A black market site called Brainsclub was hacked to retrieve data of over 26 million stolen debit and credit cards.
Krebson Security reported that data was stolen from the site named BrainsClub, in August. Which was made known to financial institutions, and they were able to monitor, identify, and reissue the compromised cards.
The card details were obtained by hacking several online and brick-and-mortar retailers over four years. It is reported that about 8 million records were updated to the site in 2019 alone.
Additional data retrieved from the hack reveals that BrainsClub stole 1.7 million cards in 2015, 2.9 million cards in 2016, 4.9 million in 2017, and 9.2 million in 2018.
FlashPoint Response To The Credit Card Hacks
Flashpoint, a security intelligence firm, confirms that the site had approximately $414 worth of stolen credit cards for sale. Flashpoint stated that the site made about $126 million in bitcoin from the sales of 9.1 million stolen cards.
About 14 million of the 26 million credit and debit cards retrieved by the hack may still be valid. While most hacks hurt people and lead to a compromise of personal information, this particular hack is considered a good one.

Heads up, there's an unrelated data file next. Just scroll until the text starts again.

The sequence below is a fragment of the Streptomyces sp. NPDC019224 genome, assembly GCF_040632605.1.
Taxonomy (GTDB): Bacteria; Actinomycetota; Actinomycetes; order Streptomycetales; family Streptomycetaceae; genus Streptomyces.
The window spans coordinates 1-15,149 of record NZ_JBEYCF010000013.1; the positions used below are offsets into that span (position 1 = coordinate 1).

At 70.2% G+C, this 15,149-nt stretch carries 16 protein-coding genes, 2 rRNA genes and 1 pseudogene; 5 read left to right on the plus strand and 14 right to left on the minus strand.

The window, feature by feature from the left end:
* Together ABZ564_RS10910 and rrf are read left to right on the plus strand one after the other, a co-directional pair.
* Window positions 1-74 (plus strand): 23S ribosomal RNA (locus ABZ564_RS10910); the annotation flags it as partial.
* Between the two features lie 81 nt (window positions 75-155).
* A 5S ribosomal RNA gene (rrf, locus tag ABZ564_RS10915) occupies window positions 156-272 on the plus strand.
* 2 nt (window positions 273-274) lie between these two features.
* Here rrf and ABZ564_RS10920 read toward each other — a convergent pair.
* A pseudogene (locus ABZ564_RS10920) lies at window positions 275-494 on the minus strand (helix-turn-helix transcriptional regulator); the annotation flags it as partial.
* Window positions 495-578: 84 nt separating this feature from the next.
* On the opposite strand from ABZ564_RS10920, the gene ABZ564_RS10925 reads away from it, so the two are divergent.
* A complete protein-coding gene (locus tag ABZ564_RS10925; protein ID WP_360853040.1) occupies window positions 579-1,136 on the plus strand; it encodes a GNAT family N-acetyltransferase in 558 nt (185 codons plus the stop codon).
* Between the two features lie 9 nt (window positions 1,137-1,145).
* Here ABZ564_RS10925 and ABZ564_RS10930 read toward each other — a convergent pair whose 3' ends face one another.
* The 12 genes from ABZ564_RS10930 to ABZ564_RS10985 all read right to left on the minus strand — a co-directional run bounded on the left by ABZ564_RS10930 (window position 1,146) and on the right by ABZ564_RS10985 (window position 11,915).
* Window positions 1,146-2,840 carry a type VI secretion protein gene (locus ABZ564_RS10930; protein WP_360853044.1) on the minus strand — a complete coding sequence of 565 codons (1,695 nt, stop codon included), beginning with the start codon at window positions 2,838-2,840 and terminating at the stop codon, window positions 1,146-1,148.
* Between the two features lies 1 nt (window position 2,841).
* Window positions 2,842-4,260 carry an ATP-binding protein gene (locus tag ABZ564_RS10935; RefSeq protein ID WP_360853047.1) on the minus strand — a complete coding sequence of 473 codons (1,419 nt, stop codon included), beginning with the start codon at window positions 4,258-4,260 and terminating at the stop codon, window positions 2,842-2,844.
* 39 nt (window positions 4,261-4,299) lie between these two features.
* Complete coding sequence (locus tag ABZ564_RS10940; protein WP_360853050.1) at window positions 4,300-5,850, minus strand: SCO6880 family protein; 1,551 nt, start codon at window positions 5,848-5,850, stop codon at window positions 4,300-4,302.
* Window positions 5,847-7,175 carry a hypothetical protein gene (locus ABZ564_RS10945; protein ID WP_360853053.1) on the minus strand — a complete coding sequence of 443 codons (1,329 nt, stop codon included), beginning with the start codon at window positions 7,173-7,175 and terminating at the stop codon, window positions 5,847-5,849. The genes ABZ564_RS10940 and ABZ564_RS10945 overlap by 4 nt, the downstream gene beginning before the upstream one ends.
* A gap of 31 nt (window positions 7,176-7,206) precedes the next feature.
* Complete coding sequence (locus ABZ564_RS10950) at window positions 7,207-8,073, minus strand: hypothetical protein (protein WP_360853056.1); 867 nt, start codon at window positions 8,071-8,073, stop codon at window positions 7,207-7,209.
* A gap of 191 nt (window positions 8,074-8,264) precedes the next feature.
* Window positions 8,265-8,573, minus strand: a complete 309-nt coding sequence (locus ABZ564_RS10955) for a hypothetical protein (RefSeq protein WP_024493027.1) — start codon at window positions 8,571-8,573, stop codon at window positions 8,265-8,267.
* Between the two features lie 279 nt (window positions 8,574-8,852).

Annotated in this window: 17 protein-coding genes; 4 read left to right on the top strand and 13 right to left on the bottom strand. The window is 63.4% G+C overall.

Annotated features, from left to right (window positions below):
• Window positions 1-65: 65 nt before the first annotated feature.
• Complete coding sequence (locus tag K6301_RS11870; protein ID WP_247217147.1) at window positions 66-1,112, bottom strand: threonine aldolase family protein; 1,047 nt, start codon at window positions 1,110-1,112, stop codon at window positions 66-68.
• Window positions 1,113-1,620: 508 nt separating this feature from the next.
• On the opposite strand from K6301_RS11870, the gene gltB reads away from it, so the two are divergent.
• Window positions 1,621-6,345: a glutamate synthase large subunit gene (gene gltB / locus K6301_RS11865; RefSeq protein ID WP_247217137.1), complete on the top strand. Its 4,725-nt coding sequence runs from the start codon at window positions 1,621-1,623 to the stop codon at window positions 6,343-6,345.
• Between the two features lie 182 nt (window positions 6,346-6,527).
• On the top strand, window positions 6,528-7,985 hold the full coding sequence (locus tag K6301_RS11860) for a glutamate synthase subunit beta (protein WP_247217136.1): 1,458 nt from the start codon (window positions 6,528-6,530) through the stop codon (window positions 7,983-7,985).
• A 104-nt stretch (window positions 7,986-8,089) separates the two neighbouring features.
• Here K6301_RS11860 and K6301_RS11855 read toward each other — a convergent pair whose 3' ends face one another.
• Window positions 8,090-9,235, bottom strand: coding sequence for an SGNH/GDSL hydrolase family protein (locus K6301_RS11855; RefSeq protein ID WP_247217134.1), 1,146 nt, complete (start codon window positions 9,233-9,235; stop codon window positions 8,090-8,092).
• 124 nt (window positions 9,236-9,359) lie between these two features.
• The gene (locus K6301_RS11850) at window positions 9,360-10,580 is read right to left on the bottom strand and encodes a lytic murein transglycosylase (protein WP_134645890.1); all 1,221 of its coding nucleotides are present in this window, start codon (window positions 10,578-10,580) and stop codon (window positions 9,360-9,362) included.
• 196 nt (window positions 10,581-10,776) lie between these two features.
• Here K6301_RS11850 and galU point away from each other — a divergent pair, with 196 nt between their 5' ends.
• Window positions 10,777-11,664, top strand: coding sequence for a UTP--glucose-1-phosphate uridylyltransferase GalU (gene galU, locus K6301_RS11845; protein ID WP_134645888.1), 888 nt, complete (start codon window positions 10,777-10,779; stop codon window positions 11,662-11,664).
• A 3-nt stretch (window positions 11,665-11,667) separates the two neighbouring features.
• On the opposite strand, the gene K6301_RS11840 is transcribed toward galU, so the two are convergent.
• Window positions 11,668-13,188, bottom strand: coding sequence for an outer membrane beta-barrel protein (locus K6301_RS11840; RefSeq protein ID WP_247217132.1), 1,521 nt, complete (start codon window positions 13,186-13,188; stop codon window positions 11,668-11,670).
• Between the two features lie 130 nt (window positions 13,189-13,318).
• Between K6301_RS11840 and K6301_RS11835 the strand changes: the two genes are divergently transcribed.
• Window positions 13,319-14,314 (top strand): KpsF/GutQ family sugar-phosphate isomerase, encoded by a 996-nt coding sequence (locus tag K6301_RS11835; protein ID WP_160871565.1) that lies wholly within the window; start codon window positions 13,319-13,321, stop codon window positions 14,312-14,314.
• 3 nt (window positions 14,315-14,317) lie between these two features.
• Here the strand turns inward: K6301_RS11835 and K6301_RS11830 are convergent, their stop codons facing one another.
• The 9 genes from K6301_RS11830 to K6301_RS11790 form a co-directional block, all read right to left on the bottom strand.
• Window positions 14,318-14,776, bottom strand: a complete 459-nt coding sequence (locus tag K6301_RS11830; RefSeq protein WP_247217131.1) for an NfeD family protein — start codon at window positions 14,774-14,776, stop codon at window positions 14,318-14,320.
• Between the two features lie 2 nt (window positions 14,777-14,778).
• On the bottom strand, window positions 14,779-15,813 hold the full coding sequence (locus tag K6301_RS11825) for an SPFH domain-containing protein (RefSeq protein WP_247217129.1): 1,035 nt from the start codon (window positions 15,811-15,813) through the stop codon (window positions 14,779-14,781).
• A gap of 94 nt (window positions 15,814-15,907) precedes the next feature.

The director of security research at Flashpoint stated to Brian Krebs of KrebsOnSecurity that: “When people talk about ‘hacking back,’ they are referring to things like this. “As long as our government is hacking into all these foreign government resources, they should be hacking into these carding websites too. Lots of attention is being given to this data now. And people are adjusting and working on it”.
Hacking always has negative impacts on individuals and companies. In 2019 alone, there have been successful hacks of well-known firms and apps. Such as NASA, Capital One, Words with Friends Twitter, and sprints.
The Equifax breach of 2017 is considered the most severe hack in history. The impact of this hack caused sensitive financial Data of about 145 million US customers to be exposed. And several million customers in the UK were also affected as well. The effect of this hack went beyond the intrusion to impact US customers with records held by Equifax competitor TransUnion.
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